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John King, Australian Explorer 1838-72 born Moy, Co. Tyrone, Northern Ireland

Soldier and explorer was the first European to cross Australia north to south
Submitted by
Rebecca and Martin @ Fotafy
Addendums submitted by
Len Swindley, Melbourne, Australia
Photo as Restored by Fotafy

John King was born on 15th December 1838 in Moy, Co. Tyrone. He was the son of Henry King (d.1839) and Ellen Orn (d. Sept 1847). John youngest of 6 known siblings. He was educated at the Royal Hibernian Military School at Phoenix Park in Dublin between 1847 and 1853, before joining the 70th Regiment on 15 January 1853 at the age of 14. King was sent to Chatham and then posted to India, where the Regiment had been stationed since 1848.

King arrived in India in October 1853 and was was stationed in Cawnpore in the Northern Province. He was later stationed in Peshawar in the North West Frontier Province where he was involved in some of the principal engagements during the Indian Mutiny. He suffered a severe illness and spent sixteen months convalescing in the Rawalpindi District, probably at Murree.


King arrived in Melbourne on 8 June 1860 where he took part in the Burke and Wills expedition. The expedition left Melbourne on 20th August 1860 with a total of 19 men, 27 camels and 23 horses.  He was the only survivor of the expedition but was renowned as the first European to cross Australia from north to south. Burke and Wills died of exhaustion and starvation. The exact date of their deaths is uncertain, but has generally been accepted to be 28 June 1861.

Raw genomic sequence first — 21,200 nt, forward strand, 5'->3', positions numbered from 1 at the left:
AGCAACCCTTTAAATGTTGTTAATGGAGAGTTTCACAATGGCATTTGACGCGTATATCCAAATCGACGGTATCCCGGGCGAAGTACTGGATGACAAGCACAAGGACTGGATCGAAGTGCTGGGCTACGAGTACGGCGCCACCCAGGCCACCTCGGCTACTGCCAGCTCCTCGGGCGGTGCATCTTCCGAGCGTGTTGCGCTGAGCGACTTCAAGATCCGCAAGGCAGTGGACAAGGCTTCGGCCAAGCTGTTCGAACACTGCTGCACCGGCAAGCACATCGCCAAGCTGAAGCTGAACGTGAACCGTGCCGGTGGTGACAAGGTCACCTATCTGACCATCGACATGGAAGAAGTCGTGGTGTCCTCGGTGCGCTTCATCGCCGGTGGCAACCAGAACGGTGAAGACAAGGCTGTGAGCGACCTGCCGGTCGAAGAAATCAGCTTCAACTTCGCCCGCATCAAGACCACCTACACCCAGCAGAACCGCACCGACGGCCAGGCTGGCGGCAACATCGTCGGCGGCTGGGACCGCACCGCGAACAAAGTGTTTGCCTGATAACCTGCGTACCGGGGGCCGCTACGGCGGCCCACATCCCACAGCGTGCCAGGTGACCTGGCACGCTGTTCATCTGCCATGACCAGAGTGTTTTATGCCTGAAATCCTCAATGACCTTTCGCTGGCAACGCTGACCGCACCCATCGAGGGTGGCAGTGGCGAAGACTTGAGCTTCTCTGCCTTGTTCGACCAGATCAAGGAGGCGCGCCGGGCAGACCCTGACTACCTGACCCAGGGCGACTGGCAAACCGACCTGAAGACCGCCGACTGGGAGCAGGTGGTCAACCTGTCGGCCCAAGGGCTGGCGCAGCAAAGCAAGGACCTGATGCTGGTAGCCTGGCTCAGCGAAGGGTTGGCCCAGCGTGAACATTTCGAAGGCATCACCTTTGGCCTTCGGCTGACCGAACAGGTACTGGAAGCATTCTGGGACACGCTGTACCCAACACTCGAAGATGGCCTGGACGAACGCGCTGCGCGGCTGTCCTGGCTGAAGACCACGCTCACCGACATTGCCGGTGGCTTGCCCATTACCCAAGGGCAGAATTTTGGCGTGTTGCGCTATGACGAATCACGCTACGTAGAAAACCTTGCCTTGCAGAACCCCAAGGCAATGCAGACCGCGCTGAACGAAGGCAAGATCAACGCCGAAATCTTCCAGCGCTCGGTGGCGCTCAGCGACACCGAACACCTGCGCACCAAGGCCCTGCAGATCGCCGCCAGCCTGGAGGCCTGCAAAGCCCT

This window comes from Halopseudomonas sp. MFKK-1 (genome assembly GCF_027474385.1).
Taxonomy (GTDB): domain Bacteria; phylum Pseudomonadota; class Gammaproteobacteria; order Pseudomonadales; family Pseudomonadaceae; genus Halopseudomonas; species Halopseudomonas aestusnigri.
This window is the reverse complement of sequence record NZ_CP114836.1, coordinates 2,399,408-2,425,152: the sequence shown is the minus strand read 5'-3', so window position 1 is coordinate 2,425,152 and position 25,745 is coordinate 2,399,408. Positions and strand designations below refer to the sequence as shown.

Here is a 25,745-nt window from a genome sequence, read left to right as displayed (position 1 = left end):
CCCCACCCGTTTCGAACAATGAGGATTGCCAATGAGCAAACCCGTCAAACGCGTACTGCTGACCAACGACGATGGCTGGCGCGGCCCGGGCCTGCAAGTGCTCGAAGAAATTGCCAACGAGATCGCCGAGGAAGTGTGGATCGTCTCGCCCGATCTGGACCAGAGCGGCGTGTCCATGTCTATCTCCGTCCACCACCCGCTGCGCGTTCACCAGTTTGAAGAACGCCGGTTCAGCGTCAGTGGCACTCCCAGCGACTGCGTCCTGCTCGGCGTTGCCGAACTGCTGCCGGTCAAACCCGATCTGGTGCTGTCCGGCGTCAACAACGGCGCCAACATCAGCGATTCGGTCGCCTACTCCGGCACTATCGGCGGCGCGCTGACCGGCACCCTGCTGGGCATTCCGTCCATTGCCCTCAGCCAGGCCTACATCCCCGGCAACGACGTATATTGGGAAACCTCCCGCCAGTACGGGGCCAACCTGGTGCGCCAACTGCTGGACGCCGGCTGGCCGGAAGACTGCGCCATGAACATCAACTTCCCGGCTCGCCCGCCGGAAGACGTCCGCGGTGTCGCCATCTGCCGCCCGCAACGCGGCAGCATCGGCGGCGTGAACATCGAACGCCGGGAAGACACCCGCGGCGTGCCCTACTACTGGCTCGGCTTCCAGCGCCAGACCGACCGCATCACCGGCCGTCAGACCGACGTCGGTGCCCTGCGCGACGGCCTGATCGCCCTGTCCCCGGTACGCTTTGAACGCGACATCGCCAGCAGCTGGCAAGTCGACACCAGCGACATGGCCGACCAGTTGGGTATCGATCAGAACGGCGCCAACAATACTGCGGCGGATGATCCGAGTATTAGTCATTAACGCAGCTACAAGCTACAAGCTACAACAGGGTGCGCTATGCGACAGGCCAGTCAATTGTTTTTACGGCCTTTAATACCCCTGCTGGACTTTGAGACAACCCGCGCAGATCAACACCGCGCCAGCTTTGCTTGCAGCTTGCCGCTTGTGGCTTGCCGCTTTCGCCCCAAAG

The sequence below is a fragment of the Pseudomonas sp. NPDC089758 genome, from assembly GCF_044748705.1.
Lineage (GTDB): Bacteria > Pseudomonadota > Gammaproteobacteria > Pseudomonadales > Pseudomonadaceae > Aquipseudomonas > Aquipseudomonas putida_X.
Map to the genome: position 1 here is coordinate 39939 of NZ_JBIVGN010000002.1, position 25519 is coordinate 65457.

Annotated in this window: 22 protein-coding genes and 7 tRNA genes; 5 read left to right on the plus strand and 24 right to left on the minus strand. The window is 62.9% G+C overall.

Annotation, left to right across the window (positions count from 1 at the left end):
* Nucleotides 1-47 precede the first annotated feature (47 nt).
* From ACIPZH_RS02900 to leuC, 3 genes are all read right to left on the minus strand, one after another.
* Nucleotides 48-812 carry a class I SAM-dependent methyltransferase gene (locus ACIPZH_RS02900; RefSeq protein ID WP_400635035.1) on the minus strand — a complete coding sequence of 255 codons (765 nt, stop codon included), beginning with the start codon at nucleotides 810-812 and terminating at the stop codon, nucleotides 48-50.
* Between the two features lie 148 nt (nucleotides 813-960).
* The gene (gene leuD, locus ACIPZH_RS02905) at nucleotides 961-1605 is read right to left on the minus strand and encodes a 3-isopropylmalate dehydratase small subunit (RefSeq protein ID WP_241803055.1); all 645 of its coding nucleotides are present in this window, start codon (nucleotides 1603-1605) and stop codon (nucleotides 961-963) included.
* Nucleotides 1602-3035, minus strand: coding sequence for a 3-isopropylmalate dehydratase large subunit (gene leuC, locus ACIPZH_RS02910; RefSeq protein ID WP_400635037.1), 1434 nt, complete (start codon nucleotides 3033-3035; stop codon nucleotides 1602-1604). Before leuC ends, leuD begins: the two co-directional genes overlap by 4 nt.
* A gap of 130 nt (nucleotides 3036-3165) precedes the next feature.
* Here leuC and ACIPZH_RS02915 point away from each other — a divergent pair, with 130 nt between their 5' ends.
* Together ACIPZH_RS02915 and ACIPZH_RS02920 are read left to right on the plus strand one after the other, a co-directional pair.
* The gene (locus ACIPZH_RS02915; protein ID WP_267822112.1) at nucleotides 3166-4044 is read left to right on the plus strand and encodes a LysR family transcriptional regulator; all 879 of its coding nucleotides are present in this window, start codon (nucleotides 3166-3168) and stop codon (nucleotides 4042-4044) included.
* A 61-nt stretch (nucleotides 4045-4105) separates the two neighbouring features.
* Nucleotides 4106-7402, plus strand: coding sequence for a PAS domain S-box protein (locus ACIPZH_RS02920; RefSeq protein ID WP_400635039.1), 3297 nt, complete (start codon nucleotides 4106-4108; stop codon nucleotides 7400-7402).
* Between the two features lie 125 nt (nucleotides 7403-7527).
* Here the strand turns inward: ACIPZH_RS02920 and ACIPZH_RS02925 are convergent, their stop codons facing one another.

After the expedition King was cared for by his sister, Elizabeth, at her house in St. Kilda. In 1863, he went to Tasmania to see if it would aid his recovery, arriving in Hobart on the SS Black Swan on Sunday, 1 February. King returned to Melbourne and was present at the inauguration of the Burke & Wills statue in Melbourne.

King never fully recovered from the privations suffered while on the expedition, and in 1869 his health began to deteriorate. During November and December 1871 he was so ill he was cared for at his sister's house in Carlton. He returned to St. Kilda and died prematurely of pulmonary tuberculosis on 15 January 1872 aged 33.


November 30 1861

(Source: Bell’s Life in Victoria and Sporting Chronicle)


Portrait of John King

King, the sole survivor of the gallant party which left Cooper’s Creek, in company with Burke, and the only man now alive who has crossed the continent of Australia, is 28 years of age and was born at Moy, a small town in Tyrone, Ireland. When between 14 or 15 years of age, he joined the 70th regiment of foot, and for several years served in Hindostan. He assisted in suppressing the Indian mutiny, and was subsequently invalided. He was engaged by Mr. Landells to assist in bringing the camels from Kurrachee, and shortly his arrival in Melbourne joined the Exploring Expedition. It is somewhat remarkable that his state of health before leaving town was so delicate that Mr. Burke wished him to leave the party, and yet he managed to survive three men all of whom were, on starting in most robust health.

Our hero, who was escorted from Cooper’s Creek by Messrs. Phillips and Welch, members of Mr. Howitt’s contingent party, was very warmly received at Swan Hill, which he reached on the 21st inst., and in answer to an address presented by the inhabitants, made the following reply, which it will be seen disproves the report that Gray received a sound thrashing shortly before his death: -

“Swan Hill, Nov. 21st 1861

To the inhabitants of Swan Hill – Ladies and Gentleman – I return you my sincere thanks for the mark of respect shown me on my arrival here. It is the first public welcome I have received since my return to civilization, and one I shall never forget, and which will always be dear to me. The name of Swan Hill has often been repeated by my noble and lamented leader, MR. BURKE. Often has it been our conversation. The kind reception